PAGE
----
There is an article on Powerline this morning about, A-new-low-in-corporate-virtue-signaling. It touches upon the recent trend of corporations to take initiate a policy or program to support a particular issue. The article takes on a company called WeWork. In an e-mail, co-founder and Chief Creative Officer Miguel McKelvey said the company won’t serve pork, poultry or red meat, and it won’t allow employees to expense meals that include those meats to the company. Fish will stay on the menu. This policy is supposed to save the environment and animals by limiting consumption.
Will WeWork save the animals, the environment, or lower employee cholesterol with this policy? Is it intended to? The Powerline article demonstrates that this policy will not have the desired effect. It will not lessen the slaughter of animals raised only for food. The points Powerline makes are all good. But in trying to identify the cause and effect of such a policy Powerline reaches too far afield. The real effect isn’t the one intended by WeWork: “look at us we care, we’re doing something.” It is the unintended consequences, largely negative that will infect the corporate culture.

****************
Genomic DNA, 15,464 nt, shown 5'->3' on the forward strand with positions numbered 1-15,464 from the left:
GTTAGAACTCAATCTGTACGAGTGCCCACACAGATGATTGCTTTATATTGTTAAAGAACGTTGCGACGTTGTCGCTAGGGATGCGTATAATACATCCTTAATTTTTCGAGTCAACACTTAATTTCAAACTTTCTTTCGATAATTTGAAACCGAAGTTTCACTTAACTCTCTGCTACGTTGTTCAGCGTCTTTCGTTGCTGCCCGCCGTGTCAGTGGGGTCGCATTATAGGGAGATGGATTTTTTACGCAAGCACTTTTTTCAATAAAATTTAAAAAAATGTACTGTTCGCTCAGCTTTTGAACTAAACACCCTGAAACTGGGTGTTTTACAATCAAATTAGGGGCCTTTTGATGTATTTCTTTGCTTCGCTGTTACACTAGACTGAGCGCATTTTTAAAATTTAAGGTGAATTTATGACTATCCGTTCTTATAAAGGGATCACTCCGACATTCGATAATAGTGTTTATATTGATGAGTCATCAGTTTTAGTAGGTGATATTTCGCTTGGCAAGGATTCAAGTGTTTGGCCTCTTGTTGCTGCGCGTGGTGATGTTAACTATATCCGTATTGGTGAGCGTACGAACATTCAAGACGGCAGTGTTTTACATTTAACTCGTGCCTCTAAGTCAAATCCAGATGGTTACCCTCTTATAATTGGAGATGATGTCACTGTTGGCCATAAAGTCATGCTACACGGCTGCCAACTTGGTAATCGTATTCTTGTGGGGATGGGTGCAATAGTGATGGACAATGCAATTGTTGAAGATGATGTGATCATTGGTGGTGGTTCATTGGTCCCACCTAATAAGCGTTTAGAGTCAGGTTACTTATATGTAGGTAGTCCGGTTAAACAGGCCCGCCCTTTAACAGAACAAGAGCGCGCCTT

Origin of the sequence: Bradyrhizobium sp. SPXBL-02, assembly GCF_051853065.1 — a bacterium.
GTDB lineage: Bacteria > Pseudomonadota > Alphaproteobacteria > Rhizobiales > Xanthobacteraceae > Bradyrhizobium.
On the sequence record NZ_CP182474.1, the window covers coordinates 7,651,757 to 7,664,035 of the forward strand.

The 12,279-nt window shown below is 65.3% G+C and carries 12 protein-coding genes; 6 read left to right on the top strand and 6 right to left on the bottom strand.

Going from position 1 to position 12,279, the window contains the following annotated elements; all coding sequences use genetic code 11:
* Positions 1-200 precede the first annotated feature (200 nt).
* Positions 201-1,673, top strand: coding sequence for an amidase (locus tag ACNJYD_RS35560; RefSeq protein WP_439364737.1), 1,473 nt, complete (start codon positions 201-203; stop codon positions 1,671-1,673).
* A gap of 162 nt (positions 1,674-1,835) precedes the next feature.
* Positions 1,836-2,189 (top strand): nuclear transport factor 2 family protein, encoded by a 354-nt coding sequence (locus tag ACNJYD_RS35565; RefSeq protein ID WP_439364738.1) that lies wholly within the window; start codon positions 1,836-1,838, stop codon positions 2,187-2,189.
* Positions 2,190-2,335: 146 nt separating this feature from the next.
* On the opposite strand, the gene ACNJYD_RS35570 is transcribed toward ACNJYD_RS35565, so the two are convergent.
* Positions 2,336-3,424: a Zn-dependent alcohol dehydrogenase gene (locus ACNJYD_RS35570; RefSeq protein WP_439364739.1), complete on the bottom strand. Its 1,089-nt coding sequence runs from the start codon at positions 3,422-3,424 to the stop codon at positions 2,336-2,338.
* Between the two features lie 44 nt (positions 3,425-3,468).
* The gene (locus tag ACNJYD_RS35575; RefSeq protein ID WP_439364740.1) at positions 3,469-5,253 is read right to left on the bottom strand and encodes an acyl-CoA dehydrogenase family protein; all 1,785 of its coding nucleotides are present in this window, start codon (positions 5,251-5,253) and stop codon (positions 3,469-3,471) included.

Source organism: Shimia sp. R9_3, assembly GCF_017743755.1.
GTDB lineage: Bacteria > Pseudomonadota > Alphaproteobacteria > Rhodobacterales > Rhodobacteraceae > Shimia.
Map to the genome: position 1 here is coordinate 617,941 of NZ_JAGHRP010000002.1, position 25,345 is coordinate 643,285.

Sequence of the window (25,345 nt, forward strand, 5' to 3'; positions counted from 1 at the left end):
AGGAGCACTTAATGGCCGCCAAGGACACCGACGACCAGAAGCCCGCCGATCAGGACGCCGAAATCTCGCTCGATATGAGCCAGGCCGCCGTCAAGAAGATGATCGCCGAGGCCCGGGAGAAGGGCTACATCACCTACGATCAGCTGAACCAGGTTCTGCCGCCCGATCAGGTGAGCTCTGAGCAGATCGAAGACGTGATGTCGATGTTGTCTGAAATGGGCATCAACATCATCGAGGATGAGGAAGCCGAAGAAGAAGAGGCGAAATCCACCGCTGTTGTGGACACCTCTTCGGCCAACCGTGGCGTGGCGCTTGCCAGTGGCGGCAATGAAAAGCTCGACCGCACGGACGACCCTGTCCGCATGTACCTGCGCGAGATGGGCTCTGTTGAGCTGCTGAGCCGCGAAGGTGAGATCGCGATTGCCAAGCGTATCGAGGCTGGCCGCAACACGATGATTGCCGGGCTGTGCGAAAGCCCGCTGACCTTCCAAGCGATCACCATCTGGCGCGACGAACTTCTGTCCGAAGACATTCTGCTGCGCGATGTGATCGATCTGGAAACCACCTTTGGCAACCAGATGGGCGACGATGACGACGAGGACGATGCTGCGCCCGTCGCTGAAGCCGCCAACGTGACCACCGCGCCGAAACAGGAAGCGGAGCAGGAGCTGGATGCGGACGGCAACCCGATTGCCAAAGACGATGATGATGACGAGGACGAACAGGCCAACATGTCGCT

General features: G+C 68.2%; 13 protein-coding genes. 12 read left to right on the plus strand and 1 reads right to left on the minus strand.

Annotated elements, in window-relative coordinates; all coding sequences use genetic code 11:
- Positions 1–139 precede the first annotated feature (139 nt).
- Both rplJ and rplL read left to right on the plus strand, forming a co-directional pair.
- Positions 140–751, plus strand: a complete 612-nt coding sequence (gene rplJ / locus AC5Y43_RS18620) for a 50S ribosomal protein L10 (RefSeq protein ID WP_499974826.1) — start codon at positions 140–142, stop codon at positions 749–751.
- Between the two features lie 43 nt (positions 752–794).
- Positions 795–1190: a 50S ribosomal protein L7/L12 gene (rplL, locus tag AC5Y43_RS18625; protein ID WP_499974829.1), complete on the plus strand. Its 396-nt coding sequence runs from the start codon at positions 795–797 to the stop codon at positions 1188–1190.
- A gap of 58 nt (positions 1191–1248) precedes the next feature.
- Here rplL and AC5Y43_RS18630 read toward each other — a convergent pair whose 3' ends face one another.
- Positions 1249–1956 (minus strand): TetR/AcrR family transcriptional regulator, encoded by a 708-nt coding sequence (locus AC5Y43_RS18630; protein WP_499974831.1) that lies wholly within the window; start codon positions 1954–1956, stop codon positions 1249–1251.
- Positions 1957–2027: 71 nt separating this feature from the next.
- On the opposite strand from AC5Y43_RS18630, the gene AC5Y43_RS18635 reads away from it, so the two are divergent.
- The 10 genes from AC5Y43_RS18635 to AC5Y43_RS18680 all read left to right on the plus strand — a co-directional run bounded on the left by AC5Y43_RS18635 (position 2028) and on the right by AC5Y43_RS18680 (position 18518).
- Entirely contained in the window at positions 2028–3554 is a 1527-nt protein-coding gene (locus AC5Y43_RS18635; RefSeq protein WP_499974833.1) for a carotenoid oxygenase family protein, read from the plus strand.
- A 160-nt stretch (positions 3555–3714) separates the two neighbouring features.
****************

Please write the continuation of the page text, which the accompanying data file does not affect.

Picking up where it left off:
Here’s a scenario for you: a WeWork account executive has a dinner meeting with a client who looking for office space nationwide. It could be a substantial contract. The meeting takes place at a fancy restaurant. If the client and entourage order steaks; who pays? According to the WeWork policy, the company will not. Does the account executive lay at the rules, at the outset,? “You can have fish, fish, or vegan for an entree. Is it reasonable to expect the account executive to pay out of his pocket? It would seem that this policy is doomed to failure. There is a fix; it is called lying.
In the mid-eighties, I was a Police Academy Co-ordinator in the Texas A & M University System. The National Highway Transportation and Safety Administration (NHTSA) developed a Standardized Field Sobriety Program. Texas A & M obtained a grant to teach police officers how to implement the program at the department level, an instructor’s development course. The curriculum called for real drunks as training aids. Since time was limited it was deemed more efficient to provide our own drunks rather than rely on chance.